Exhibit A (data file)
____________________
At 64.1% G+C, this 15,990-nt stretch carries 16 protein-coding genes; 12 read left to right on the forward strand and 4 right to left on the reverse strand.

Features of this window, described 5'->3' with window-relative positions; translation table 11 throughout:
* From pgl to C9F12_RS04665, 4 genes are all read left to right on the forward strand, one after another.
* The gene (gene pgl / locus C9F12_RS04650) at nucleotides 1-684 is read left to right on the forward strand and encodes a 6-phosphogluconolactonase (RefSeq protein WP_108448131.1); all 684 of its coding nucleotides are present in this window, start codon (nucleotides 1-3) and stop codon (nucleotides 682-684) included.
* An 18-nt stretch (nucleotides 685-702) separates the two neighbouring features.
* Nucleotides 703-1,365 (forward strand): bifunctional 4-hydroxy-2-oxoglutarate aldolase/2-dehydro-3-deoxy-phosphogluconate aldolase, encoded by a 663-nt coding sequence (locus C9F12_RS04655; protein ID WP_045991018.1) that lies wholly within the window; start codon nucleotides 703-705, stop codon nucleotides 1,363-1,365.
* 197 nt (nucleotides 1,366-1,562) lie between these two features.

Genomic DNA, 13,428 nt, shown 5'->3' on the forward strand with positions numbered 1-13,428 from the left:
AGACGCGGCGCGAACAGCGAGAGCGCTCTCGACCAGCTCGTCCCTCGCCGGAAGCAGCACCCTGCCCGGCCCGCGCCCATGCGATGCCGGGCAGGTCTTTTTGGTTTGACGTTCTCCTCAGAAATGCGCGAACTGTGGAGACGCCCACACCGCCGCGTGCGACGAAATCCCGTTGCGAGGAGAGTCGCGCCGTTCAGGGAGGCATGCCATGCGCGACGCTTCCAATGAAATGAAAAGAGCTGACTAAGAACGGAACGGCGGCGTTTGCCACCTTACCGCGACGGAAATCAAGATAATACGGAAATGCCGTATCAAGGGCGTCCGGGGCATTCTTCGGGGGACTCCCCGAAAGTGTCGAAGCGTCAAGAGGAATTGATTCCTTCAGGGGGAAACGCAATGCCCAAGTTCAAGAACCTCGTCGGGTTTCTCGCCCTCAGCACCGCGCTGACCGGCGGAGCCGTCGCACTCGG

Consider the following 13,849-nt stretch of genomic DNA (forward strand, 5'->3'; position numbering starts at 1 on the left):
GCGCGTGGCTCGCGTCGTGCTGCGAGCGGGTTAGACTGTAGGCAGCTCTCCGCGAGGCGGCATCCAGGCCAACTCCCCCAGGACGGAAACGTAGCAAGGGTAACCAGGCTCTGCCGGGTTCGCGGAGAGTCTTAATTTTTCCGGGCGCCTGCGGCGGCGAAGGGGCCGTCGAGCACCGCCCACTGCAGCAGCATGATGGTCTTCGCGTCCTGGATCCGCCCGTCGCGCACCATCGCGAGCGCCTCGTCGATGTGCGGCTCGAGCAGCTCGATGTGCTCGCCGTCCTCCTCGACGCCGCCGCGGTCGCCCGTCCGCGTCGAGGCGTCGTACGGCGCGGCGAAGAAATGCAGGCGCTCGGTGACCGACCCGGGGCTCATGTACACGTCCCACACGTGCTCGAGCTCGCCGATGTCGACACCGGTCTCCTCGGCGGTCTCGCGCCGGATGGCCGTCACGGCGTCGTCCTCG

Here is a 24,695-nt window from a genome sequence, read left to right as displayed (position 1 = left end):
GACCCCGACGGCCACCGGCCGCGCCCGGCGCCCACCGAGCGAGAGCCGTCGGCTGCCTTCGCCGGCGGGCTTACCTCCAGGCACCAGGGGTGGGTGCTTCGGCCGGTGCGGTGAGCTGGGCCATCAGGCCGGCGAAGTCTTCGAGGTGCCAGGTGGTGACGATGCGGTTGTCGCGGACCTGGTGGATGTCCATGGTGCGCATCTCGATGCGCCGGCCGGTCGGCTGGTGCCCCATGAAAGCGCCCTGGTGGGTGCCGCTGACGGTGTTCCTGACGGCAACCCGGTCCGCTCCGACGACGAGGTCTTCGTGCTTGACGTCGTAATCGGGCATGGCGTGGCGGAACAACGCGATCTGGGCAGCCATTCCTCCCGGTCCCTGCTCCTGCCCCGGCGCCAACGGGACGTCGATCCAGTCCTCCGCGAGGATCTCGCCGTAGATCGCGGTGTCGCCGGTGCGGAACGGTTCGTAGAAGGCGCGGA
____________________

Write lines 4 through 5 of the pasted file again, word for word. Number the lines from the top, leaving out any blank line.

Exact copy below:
* The gene (gene pgl / locus C9F12_RS04650) at nucleotides 1-684 is read left to right on the forward strand and encodes a 6-phosphogluconolactonase (RefSeq protein WP_108448131.1); all 684 of its coding nucleotides are present in this window, start codon (nucleotides 1-3) and stop codon (nucleotides 682-684) included.
* An 18-nt stretch (nucleotides 685-702) separates the two neighbouring features.